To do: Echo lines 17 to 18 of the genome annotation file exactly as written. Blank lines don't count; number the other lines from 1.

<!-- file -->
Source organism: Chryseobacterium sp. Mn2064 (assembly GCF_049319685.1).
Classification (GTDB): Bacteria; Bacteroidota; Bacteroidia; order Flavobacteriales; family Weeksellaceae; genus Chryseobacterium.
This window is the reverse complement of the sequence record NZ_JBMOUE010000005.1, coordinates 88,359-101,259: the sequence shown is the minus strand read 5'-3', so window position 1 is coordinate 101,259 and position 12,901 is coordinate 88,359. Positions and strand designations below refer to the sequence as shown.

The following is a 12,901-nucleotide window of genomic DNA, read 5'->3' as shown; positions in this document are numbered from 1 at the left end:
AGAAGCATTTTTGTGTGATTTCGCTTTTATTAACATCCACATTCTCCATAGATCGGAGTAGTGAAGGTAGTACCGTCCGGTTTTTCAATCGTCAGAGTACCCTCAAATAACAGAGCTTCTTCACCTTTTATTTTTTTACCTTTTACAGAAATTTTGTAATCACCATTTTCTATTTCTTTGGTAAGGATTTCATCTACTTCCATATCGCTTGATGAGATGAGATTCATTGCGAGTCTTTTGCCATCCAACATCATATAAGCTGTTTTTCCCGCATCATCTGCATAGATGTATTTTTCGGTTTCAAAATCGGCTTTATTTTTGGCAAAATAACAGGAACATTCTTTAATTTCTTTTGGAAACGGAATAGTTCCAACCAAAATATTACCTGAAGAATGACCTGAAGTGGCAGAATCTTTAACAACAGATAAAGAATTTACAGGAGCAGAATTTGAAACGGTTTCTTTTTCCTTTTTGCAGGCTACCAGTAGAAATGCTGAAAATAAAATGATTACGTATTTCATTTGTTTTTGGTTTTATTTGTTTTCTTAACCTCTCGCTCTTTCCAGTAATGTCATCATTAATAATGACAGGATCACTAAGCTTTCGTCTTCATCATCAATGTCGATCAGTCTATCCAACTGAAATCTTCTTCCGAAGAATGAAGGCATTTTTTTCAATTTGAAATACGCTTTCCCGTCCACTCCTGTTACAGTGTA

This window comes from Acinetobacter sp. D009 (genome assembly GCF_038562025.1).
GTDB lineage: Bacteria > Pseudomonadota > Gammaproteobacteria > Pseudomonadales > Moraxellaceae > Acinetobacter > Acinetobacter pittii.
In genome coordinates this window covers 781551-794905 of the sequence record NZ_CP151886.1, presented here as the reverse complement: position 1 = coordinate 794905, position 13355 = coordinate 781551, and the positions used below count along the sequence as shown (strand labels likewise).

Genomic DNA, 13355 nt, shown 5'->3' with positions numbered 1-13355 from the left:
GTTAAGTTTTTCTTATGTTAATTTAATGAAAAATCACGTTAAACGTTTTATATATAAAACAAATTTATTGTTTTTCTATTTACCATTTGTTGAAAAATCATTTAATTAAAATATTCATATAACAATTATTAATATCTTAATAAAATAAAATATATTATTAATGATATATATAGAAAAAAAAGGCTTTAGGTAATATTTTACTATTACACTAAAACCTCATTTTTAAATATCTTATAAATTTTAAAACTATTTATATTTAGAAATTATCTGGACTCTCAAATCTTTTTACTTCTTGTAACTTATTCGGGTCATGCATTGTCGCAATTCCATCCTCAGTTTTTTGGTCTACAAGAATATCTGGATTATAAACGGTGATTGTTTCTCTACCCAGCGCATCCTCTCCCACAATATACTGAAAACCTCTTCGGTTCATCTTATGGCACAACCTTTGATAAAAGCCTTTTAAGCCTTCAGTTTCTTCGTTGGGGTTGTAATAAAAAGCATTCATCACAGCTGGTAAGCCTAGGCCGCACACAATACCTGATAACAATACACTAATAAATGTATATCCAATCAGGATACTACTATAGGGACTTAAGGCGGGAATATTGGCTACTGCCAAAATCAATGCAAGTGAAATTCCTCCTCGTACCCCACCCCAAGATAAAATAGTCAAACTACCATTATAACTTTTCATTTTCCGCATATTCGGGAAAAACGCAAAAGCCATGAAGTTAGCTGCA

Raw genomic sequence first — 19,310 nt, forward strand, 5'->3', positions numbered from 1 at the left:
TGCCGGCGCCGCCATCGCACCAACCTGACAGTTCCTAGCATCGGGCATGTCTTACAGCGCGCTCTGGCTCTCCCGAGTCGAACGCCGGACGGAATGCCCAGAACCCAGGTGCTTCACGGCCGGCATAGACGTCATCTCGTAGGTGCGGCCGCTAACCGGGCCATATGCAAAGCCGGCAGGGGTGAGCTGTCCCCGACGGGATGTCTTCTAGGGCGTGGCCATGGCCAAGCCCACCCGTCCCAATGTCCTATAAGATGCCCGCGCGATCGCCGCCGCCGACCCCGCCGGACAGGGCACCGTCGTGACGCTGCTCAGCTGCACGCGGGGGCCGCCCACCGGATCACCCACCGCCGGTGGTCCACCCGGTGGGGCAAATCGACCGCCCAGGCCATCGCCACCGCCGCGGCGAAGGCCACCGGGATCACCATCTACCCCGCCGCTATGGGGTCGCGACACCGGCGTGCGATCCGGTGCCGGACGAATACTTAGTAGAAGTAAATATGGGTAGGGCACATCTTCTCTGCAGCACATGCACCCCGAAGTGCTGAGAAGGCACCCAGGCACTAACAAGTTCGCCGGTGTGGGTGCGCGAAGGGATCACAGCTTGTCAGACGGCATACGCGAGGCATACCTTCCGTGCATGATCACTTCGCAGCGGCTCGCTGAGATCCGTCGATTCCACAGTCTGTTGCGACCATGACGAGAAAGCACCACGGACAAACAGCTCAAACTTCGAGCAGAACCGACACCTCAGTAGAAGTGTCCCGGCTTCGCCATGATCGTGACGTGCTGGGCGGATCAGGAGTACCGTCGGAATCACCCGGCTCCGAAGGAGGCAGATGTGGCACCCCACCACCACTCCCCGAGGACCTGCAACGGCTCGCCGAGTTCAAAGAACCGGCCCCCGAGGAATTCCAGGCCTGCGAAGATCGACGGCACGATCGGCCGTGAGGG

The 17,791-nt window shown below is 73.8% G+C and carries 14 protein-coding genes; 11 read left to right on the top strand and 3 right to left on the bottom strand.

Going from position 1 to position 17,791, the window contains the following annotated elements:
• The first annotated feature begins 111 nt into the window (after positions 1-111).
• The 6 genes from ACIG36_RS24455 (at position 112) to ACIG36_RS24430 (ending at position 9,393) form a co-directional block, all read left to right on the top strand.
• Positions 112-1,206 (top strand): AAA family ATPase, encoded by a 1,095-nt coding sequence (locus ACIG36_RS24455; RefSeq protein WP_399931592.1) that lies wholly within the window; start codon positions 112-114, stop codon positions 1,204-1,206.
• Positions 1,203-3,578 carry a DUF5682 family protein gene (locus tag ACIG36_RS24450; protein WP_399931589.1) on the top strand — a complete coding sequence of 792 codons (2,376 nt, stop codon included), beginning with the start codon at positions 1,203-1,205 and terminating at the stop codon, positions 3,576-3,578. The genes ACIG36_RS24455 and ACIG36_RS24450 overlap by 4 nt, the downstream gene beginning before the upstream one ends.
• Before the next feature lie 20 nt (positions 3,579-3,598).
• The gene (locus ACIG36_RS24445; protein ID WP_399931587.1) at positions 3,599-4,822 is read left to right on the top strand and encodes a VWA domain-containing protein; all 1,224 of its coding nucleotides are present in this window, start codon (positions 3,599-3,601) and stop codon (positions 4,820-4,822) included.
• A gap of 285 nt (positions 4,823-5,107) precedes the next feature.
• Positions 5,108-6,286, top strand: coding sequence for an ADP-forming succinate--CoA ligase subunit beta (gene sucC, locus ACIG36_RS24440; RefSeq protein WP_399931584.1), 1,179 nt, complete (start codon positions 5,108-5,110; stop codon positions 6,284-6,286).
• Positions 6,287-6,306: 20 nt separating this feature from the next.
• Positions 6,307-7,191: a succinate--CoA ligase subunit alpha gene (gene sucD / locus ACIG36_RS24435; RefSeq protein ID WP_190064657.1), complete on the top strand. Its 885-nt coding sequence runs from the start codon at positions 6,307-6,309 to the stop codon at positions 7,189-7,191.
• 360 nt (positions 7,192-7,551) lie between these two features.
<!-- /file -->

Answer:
• Positions 112-1,206 (top strand): AAA family ATPase, encoded by a 1,095-nt coding sequence (locus ACIG36_RS24455; RefSeq protein WP_399931592.1) that lies wholly within the window; start codon positions 112-114, stop codon positions 1,204-1,206.
• Positions 1,203-3,578 carry a DUF5682 family protein gene (locus tag ACIG36_RS24450; protein WP_399931589.1) on the top strand — a complete coding sequence of 792 codons (2,376 nt, stop codon included), beginning with the start codon at positions 1,203-1,205 and terminating at the stop codon, positions 3,576-3,578. The genes ACIG36_RS24455 and ACIG36_RS24450 overlap by 4 nt, the downstream gene beginning before the upstream one ends.